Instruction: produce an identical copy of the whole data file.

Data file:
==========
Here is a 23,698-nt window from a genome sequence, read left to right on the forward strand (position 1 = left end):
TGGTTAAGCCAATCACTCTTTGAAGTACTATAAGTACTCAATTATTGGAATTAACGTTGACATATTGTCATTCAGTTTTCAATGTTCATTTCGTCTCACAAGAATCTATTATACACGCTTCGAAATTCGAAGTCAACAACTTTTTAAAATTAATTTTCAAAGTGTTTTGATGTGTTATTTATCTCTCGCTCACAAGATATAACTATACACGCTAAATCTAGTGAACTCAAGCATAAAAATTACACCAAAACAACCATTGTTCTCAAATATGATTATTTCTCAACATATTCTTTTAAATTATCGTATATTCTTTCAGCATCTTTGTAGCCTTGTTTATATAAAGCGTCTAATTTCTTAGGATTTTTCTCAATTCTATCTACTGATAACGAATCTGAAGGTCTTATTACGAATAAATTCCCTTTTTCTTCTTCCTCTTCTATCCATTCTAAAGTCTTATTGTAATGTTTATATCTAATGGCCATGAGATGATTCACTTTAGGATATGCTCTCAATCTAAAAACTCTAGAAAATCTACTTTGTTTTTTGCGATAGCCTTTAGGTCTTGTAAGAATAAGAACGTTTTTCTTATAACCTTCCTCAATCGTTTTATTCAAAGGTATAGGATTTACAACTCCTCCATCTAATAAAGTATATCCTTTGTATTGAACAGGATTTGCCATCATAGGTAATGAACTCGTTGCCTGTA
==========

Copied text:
Here is a 23,698-nt window from a genome sequence, read left to right on the forward strand (position 1 = left end):
TGGTTAAGCCAATCACTCTTTGAAGTACTATAAGTACTCAATTATTGGAATTAACGTTGACATATTGTCATTCAGTTTTCAATGTTCATTTCGTCTCACAAGAATCTATTATACACGCTTCGAAATTCGAAGTCAACAACTTTTTAAAATTAATTTTCAAAGTGTTTTGATGTGTTATTTATCTCTCGCTCACAAGATATAACTATACACGCTAAATCTAGTGAACTCAAGCATAAAAATTACACCAAAACAACCATTGTTCTCAAATATGATTATTTCTCAACATATTCTTTTAAATTATCGTATATTCTTTCAGCATCTTTGTAGCCTTGTTTATATAAAGCGTCTAATTTCTTAGGATTTTTCTCAATTCTATCTACTGATAACGAATCTGAAGGTCTTATTACGAATAAATTCCCTTTTTCTTCTTCCTCTTCTATCCATTCTAAAGTCTTATTGTAATGTTTATATCTAATGGCCATGAGATGATTCACTTTAGGATATGCTCTCAATCTAAAAACTCTAGAAAATCTACTTTGTTTTTTGCGATAGCCTTTAGGTCTTGTAAGAATAAGAACGTTTTTCTTATAACCTTCCTCAATCGTTTTATTCAAAGGTATAGGATTTACAACTCCTCCATCTAATAAAGTATATCCTTTGTATTGAACAGGATTTGCCATCATAGGTAATGAACTCGTTGCCTGTA